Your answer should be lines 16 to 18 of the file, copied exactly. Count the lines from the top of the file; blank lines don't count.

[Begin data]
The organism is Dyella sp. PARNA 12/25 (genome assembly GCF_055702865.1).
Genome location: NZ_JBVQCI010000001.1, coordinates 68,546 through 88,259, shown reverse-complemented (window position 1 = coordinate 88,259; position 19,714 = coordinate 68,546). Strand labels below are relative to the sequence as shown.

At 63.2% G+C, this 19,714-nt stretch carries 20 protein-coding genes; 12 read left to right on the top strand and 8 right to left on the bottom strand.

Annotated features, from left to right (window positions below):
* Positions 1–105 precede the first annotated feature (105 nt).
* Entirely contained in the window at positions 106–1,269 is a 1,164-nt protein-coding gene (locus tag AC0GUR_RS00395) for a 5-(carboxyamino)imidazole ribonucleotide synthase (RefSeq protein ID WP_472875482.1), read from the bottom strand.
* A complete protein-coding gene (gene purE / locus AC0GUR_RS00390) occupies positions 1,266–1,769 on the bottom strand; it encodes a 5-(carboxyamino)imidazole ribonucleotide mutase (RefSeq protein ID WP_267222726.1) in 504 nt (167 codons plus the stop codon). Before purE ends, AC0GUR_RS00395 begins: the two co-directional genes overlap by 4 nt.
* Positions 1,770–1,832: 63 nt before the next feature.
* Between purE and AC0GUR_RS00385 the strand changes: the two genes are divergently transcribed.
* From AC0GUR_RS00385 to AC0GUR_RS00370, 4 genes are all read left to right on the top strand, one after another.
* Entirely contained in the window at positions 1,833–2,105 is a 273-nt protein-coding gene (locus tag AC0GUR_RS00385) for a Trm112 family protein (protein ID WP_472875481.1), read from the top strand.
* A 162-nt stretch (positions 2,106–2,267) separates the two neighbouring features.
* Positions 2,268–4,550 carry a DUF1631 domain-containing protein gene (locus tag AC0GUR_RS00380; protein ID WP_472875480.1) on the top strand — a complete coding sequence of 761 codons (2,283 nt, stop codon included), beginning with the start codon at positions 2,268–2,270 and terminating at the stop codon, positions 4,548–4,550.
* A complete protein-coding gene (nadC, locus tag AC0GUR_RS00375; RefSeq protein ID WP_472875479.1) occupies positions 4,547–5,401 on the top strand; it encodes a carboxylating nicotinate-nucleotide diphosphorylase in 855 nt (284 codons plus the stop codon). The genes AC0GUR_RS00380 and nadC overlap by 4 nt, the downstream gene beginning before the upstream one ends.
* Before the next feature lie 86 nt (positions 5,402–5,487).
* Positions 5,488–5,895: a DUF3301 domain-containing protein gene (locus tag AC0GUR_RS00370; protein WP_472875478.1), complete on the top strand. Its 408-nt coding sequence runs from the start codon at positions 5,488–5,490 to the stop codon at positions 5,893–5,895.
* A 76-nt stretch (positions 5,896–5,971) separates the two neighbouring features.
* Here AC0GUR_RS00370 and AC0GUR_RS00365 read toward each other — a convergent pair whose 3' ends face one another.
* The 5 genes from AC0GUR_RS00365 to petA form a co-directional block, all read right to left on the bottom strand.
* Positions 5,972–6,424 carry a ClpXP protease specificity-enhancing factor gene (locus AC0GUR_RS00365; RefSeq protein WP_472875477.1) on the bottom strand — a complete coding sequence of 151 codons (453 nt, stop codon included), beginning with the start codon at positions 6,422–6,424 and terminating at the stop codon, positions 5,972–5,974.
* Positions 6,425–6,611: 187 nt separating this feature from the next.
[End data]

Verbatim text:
* Positions 5,488–5,895: a DUF3301 domain-containing protein gene (locus tag AC0GUR_RS00370; protein WP_472875478.1), complete on the top strand. Its 408-nt coding sequence runs from the start codon at positions 5,488–5,490 to the stop codon at positions 5,893–5,895.
* A 76-nt stretch (positions 5,896–5,971) separates the two neighbouring features.
* Here AC0GUR_RS00370 and AC0GUR_RS00365 read toward each other — a convergent pair whose 3' ends face one another.